Chapter 13 Debtor’s Beware: Recurring Problems With Mortgage Companies – Part 1 “Double Dipping”

by Peter Orville, Binghamton Bankruptcy Lawyer

January 25, 2010

Mortgage companies are well known for having numerous and continuous problems keeping a proper accounting of the mortgages they hold.  This is particularly true in the context of a Chapter 13 case where the mortgage company is paid by the Chapter 13 Trustee for the pre-petition arrears, and by the homeowner for the ongoing post-petition monthly mortgage payments.  Oftentimes, the problem with the mortgage company is that one department has no idea what the other department is doing within the same company.  Usually, the one who gets hurt by this practice is the homeowner.

One flagrant ongoing problem is that of “double dipping”.  This can occur in a number of ways. Most mortgage payments include an “escrow” for property taxes, school taxes and insurance.  When you include mortgage arrears in your Chapter 13, each payment your Trustee is paying to the mortgage company includes a portion towards principle, a portion towards interest, and a portion for property taxes, school taxes and insurance.  This is because in order to get paid, the mortgage company must file a “proof of claim” in which they must detail how they arrived at the amount of the arrears.  In their break down, they add in missed payments (which include principle, interest and escrow amounts).  As they get paid by the Trustee, they receive enough to cover the arrears, including the escrow amount.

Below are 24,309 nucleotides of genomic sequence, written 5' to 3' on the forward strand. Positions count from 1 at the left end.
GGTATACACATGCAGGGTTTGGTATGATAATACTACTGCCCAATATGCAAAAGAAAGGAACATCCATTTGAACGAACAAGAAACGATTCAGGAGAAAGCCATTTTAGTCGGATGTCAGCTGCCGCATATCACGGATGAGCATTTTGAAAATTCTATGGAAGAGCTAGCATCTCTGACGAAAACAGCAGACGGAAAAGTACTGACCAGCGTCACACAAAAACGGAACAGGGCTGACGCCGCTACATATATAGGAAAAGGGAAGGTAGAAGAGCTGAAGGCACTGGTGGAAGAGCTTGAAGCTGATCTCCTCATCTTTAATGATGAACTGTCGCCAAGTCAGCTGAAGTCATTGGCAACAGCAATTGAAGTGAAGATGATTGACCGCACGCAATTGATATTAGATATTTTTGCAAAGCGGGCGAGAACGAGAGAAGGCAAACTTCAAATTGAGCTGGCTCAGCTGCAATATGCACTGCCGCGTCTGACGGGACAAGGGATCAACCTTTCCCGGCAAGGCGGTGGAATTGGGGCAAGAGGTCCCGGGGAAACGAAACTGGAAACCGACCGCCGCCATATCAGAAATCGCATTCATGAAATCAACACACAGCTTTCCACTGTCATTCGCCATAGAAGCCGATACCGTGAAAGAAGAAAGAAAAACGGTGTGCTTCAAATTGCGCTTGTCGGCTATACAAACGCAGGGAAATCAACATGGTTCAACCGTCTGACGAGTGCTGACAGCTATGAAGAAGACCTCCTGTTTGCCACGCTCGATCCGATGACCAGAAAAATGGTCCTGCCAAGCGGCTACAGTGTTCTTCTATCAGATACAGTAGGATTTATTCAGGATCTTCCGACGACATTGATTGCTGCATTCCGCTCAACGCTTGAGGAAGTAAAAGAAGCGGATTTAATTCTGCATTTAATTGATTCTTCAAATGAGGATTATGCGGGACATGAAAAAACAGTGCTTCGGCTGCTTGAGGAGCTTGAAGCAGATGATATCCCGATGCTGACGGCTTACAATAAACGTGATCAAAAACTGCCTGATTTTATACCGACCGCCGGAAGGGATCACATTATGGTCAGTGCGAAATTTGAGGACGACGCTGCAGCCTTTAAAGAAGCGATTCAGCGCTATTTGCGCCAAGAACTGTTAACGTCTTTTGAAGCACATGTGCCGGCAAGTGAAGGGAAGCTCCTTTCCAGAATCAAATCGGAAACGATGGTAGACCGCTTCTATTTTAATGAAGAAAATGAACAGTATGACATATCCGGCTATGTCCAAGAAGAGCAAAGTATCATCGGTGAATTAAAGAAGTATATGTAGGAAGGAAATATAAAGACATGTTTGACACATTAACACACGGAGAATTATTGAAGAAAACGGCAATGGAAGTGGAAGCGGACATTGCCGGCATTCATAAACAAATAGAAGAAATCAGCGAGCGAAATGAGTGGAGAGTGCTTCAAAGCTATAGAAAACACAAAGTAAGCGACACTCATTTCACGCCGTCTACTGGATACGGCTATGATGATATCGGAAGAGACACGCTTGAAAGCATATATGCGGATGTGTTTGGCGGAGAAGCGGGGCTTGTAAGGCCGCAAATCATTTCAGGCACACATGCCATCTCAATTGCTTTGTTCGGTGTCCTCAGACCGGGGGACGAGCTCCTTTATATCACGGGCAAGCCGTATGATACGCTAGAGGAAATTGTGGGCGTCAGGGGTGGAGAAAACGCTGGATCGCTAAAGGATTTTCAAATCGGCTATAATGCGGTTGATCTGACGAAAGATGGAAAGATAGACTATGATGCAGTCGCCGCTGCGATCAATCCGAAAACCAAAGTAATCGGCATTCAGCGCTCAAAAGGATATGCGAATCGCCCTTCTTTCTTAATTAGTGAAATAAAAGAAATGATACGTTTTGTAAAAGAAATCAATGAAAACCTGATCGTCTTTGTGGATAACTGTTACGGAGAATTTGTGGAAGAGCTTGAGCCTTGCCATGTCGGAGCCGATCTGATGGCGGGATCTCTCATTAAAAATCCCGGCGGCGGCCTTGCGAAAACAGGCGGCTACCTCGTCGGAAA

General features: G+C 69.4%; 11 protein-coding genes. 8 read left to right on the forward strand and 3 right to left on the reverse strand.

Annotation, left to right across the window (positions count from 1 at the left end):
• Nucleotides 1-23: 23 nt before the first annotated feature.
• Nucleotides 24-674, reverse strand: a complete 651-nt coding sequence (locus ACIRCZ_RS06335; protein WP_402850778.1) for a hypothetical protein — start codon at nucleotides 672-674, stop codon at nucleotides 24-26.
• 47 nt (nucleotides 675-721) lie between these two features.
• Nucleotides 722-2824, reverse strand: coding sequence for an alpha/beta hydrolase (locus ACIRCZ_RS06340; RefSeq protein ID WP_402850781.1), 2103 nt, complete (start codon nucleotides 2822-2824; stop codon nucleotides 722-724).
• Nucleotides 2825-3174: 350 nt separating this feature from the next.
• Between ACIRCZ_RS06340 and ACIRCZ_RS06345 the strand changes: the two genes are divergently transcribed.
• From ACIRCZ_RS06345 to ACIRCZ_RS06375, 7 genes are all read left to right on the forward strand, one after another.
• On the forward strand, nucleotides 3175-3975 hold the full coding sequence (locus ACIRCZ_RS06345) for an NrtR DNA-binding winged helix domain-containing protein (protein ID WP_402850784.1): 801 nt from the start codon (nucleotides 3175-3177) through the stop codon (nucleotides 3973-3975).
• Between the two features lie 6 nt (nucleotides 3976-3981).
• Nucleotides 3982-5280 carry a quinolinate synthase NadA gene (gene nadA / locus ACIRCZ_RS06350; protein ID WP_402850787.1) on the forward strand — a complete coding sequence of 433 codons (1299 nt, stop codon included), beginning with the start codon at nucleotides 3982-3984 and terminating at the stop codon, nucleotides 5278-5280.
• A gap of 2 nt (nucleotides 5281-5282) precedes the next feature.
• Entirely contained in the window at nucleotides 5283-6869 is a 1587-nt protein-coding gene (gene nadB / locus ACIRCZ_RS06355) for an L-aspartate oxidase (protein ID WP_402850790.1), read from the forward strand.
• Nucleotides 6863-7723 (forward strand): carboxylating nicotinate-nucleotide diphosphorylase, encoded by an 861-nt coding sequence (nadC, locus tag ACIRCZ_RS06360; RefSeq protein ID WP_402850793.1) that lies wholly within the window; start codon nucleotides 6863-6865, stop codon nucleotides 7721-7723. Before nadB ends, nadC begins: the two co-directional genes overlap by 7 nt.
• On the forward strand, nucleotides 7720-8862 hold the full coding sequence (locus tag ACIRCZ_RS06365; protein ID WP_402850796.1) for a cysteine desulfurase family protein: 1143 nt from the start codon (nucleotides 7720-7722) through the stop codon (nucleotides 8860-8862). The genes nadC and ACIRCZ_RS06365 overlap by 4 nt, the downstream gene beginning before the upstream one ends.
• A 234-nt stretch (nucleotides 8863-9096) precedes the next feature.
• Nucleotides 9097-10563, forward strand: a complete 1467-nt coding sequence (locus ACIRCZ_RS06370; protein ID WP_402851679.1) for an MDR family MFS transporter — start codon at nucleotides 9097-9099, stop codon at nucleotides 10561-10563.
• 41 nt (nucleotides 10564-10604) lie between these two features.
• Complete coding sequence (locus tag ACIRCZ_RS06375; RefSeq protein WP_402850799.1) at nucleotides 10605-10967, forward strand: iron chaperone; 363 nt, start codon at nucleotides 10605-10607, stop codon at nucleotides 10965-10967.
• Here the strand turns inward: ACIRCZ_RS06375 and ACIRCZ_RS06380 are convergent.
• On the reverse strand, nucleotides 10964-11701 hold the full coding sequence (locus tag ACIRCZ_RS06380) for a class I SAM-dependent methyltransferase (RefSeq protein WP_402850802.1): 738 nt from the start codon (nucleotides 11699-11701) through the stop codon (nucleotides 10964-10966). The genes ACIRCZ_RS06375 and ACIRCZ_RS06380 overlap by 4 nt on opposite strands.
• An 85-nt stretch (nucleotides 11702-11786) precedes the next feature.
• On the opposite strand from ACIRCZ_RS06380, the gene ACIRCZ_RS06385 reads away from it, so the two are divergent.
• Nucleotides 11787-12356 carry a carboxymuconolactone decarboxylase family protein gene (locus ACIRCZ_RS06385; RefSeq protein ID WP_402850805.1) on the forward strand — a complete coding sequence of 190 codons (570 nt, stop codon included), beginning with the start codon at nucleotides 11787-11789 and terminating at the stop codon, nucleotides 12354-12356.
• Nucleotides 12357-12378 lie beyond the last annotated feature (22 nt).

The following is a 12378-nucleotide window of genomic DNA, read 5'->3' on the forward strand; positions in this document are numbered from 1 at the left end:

The problem often arises after your bankruptcy is filed, when the mortgage company sends you a letter saying that they have to increase your regular monthly mortgage payments to make up for their “negative escrow balance”.  Since this negative escrow balance is only caused by the fact that you were in arrears on your pre-petition payments, and since the money the Trustee is paying to the mortgage company will make up for this negative balance, they are double dipping…getting paid twice for the same negative escrow balance (once by the trustee and once by you when you pay the higher monthly mortgage payment).

Be sure to let your bankruptcy attorney know of any communication you get from your mortgage company while you are in your Chapter 13 bankruptcy case.

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Peter Orville is a bankruptcy lawyer in Binghamton, located in the Southern Tier of New York. He is a member and New York co-chair of the National Association of Consumer Bankruptcy Attorneys.

Last modified: January 25, 2010